Tuesday, May 1, 2012

TESOL Teaching Tip #23 - Understand Culture Shock

My class consists of 19 students, of which only 1 speaks English only in his household, and even he began his life in a bilingual environment. The other 18 speak at least one, if not two other languages in their homes. Most of my students speak Arabic, but many also speak French. I have 3 who speak French and not Arabic, 1 who speaks Spanish, and 1 who speaks a Philippine dialect. All of my students speak SOME English, but to varying degrees. My job is to teach them English, while also teaching them everything we normally teach in school (reading, writing, math, science, social studies etc.) Fortunately, I am certified to teach ESL and have some experience with English Language Learners. Due to my unique teaching position, I have had some readers ask for tips on teaching English Language Learners. So, from now on, I will now be doing a Teaching Tip Tuesday geared especially towards teaching English Language Learners. Here’s this week’s Tuesday TESOL Teaching Tip:

TESOL Teaching Tip #23 - Understand culture shock by experiencing it. Our esl or ell students often experience culture shock when they come into our classrooms. It's hard to really understand what they've been through if you've never had culture shock yourself. You don't need to travel overseas to have culture shock. Check out this blog post at Raki's Rad Resources to find some suggestions on how to experience culture shock and build empathy for your students.

ELL Teaching Tip #23: Go Through Culture Shock
Imagine you are sitting in a room with 20 people who all speak a language that you don’t speak.  Someone comes up to you and asks you a question in that language.  When you don’t answer, they ask you again, and again, this time louder, but you still don’t know what they are saying.  How do you feel?  This is how many of our students feel, especially on their first day in our classroom. 
Most teachers can sympathize with this feeling, but they can’t necessarily empathize.  I can tell you from personal experience that going this experience – which we often call culture shock – is not something you can understand from listening to a story about it.  In order to truly empathize, and understand how your students feel, you need to actually experience culture shock.

I first experienced true culture shock on my first trip to MoroccoCommunal Plate Couscous in Morocco (before I moved here) six years ago.  I sat with my husband’s family at the dinner table, hearing a language fly around me, of which I didn’t understand one word.  I had food put in front of me that I didn’t recognize.  I was asked to eat off of a communal plate.  I didn’t know what to say when I wanted some water, or needed to go to the bathroom.  I felt lost and uncomfortable.  It is a time I will never forget.  It changed my life, it changed how I deal with people, and it changed how I teach.  Now, when my students get that shell shocked look on their face, I know what they are feeling, and how to help them.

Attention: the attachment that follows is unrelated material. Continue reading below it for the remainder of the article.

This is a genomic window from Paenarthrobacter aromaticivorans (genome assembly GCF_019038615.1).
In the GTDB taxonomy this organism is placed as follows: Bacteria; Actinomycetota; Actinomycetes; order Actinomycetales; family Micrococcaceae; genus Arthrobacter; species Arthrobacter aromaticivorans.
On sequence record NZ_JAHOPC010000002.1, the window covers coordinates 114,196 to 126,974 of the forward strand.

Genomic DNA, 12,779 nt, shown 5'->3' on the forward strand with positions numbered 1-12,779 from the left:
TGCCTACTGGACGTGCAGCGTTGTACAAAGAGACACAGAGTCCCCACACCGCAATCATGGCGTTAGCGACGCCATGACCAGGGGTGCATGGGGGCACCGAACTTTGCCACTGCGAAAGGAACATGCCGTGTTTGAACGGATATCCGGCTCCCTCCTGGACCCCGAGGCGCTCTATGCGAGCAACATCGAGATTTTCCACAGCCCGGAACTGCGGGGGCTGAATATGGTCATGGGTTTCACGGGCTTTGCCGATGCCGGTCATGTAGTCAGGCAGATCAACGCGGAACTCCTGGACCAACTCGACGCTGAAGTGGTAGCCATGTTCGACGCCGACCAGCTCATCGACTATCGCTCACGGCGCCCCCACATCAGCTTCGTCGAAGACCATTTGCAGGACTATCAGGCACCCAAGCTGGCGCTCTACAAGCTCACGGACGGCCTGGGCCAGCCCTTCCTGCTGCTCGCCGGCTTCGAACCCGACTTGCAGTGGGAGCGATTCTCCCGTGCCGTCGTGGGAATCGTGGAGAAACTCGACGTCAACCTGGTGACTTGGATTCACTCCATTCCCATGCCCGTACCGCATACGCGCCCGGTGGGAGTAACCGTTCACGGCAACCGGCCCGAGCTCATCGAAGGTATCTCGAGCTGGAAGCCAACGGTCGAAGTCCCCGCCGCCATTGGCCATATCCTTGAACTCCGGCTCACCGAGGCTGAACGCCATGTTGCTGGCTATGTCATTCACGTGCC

Now,  you don’t have to go to far off places to feel culture shock – although the culture shock may be more intense if you do.  But, you can probably give yourself a good dose in your own area, if you are willing to be open minded and go outside the box.  

Here are some ways you can give yourself this experience:

- Find a family who speaks another language at home, and ask to be invited for dinner.  Let them know that you want to “experience” that language and culture.  Ask them to make traditional food, and speak in their home language for the entire meal – even if you don’t know what’s going on.

- Go shopping in the “ethnic” district of a big city (Chinatown, the Russian district, Little Italy etc.)  Try to communicate without using English.  Buy a few items that you’ve never seen before. 

- Attend a religious service at a place of worship that is very Ancient Moroccan Mosquedifferent from your standard religion.  (Call first – as different religions have different views on visitors.)  Stay for the entire service and try to participate.

- Attend a political convention of a political group that holds political beliefs opposite of your won.  Stay for the entire service – and try not to disagree with anyone.

- Attend a festival honoring an ethnic holiday you are unfamiliar with (Dia de los Muertos, Chinese New Year, Divalia etc.).  Get involved in some of the activities that you’ve never experienced.  Eat food you’ve never seen before.

- Sponsor an exchange student.  There are generally programs looking for host families for students from other cultures.  While you are hosting, get to know your students’ experiences, ask about the food they normally eat, take them to gatherings with their friends from their culture – go through culture shock with them.

Remember that the entire point of culture shock is to feel uncomfortable.  The closer an experience is to your “normal” life, the less culture shock you will generally experience.  After you have a culture shock experience – please come back and tell us about it.  Already had a major culture shock experience?  I’d love you to leave me a comment about that too!  How has it changed how you deal with people?  How has it changed how you teach?

Strategies for Teaching English Language LearnersDo you enjoy the weekly TESOL Teaching Tips? Would you like to view an hour long presentation on this topic?  I recently  presented on Strategies for Teaching English Language Learners at the Everything’s Intermediate Expo.  Now you can grab the presentation for just $4.95 from Teacher’s Notebook.

Find more TESOL Teaching Tips here, and come back every Tuesday for a new tip!
Heidi Raki of Raki's Rad Resources